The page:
Jun 7, 2012
According to a new Cisco study, almost 40% of IT decision makers would rather get a root canal, dig a ditch, or do their own taxes than address network challenges associated with public or private cloud deployments without the proper cloud migration strategy. However, as any number of other studies indicate, i.e., Forrester or Visiongain, cloud computing is coming and coming fast, so organizations need to get their cloud plans together.
The looming presence of the cloud was top of mind as I recently had the opportunity to talk with Bob Hinden of Check Point Software, co-chair of the IPv6 working group at the Internet Engineering Task Force (IETF), and an early contributor to the development of the Internet. Long before the emergence of the cloud computing concept, and even the commercialization of the Internet from its academic roots, it was understood that connectivity demands were going to skyrocket, he said.
“We realized in 1991-92 that the use of IPv4 addresses was accelerating and knew we had to have a version with a larger address space. Steve Deering (currently at Cisco) and I led the proposal that evolved to become IPv6.”
The development of IPv6, the latest Internet Protocol, was made necessary because demand for IP addresses, each representing an IP resource such as a PC, tablet or smartphone used to access the Internet, a server hosting a Website or the Web site itself, was exhausting the supply of 4.3 billion IPv4 (32-bit) addresses. Demand has been averaging 250 million per year, but the ongoing growth of mobile connections is nearing 6 billion, while the machine-to-machine connectivity market is expected to add another 25 billion connections by 2015. In addition to offering more than 340 undecillion (340,000,000,000,000,000,000,000,000,000,000,000) addresses, IPv6 (128-bit) can also increase Web application performance an average of 80%, and provides directed data flows, simplified network configuration, support for new services and much tighter security.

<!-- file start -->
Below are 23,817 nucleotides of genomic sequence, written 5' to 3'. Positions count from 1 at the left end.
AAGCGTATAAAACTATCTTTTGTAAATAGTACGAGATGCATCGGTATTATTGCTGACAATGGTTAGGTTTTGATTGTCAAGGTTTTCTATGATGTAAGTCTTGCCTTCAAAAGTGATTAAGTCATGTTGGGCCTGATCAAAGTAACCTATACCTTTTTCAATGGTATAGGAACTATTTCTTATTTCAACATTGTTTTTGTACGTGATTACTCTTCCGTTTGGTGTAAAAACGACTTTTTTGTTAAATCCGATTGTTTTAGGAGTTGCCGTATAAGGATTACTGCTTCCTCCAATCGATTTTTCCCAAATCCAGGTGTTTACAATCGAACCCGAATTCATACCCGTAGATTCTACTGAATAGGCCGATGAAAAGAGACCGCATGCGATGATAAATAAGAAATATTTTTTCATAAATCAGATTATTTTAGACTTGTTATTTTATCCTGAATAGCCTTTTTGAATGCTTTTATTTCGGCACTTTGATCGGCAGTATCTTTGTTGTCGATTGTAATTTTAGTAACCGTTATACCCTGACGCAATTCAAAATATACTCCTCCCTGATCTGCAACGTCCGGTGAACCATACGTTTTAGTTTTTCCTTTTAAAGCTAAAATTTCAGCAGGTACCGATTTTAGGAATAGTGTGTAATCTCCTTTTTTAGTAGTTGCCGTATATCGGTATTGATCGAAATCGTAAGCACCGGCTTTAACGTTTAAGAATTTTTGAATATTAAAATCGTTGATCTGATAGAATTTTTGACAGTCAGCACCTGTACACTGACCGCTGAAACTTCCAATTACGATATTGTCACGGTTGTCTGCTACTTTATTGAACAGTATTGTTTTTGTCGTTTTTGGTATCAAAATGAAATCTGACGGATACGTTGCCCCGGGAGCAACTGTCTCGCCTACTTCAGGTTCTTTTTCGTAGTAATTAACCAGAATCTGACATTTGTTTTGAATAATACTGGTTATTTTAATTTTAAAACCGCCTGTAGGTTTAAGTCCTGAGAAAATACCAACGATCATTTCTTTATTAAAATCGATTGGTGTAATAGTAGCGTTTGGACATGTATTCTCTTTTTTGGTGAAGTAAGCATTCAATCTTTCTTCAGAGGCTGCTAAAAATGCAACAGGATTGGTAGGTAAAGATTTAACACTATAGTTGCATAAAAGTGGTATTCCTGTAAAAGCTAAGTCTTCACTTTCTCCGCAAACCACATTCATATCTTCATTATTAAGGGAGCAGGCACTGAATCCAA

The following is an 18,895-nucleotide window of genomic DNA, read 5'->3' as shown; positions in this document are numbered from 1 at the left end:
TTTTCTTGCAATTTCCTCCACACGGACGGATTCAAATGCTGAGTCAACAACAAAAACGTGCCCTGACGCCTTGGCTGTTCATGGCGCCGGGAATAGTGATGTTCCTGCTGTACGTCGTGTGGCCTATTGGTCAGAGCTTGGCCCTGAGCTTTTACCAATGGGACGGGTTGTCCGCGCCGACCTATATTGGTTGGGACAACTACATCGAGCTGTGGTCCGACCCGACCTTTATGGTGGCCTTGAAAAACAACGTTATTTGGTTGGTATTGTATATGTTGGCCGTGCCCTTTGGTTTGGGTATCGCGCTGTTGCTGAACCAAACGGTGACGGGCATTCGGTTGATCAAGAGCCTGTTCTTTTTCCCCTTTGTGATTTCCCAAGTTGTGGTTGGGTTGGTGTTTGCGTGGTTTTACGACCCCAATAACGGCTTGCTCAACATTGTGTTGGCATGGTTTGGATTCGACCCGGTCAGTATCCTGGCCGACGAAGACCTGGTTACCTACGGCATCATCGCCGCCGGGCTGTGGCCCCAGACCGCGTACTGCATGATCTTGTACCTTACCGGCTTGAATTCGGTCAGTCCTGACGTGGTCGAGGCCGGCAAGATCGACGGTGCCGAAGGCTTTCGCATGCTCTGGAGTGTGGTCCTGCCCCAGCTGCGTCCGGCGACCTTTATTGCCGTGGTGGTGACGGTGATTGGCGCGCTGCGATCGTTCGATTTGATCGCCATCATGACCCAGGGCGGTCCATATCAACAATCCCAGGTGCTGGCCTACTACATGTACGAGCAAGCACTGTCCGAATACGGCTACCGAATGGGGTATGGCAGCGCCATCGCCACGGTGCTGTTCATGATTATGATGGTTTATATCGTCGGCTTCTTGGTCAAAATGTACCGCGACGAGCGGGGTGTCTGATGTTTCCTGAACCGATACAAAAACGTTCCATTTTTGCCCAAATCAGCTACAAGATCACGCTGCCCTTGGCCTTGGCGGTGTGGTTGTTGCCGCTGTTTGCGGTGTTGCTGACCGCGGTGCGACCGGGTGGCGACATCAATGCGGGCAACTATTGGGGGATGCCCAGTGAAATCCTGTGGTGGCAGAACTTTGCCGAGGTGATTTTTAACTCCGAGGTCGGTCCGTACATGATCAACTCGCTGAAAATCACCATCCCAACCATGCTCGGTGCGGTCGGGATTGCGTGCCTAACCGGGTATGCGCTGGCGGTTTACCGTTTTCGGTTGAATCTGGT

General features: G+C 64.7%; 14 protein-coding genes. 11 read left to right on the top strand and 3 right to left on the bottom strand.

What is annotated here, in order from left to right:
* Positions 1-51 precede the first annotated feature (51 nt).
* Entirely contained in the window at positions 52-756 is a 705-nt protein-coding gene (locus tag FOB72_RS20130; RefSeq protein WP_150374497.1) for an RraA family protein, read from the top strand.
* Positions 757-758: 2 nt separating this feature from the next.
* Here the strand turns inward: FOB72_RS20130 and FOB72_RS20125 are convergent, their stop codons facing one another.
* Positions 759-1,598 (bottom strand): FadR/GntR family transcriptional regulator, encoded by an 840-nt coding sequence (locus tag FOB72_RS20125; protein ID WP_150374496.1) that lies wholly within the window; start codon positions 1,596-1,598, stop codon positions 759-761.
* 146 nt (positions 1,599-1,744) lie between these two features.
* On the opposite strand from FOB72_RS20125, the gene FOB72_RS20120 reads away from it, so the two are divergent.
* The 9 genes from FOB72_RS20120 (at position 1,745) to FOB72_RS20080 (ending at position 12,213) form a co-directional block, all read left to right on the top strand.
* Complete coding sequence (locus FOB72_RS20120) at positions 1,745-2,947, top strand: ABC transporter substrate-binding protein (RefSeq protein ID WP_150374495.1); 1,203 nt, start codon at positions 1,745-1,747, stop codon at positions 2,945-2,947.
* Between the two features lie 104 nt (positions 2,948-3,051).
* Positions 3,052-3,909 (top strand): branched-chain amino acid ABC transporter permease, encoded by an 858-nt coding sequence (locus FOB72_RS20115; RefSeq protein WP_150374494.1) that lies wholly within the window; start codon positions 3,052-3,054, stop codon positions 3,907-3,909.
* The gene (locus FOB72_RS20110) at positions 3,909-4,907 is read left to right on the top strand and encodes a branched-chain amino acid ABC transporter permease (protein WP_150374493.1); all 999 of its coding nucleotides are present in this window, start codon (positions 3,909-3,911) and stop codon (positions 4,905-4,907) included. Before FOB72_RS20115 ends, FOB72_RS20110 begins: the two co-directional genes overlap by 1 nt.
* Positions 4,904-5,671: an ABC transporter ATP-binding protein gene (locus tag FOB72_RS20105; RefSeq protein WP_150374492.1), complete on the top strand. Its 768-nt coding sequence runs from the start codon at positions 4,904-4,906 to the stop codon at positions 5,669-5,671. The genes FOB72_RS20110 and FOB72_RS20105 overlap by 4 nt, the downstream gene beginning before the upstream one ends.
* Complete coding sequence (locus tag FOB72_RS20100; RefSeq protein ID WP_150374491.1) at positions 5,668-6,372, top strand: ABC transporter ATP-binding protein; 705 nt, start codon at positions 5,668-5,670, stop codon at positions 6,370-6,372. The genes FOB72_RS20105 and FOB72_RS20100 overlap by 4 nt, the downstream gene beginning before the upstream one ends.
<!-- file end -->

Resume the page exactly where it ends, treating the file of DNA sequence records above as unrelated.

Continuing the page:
Now, the Internet and cloud computing are not one and the same, but much like the user and the use, it makes little sense to me to try and separate them. Whether the flood of applications, ease, power and flexibility of the Internet are increasing the number of users, or the number of users are driving the creation of the applications and infrastructures, the cloud holds the promise of bridging the two worlds with an affordable and scalable solution.
But that is putting incredible pressure on networks to handle the rapidly growing and changing mix of users and uses and what Cisco calls the chasm between IT expectations and network realities. The network giant reported that updating the network is one of the top focus areas for cloud migration and predicted that more than 50% of computing workloads in data centers will be cloud-based by 2014, and that global cloud traffic will grow over 12 times by 2015.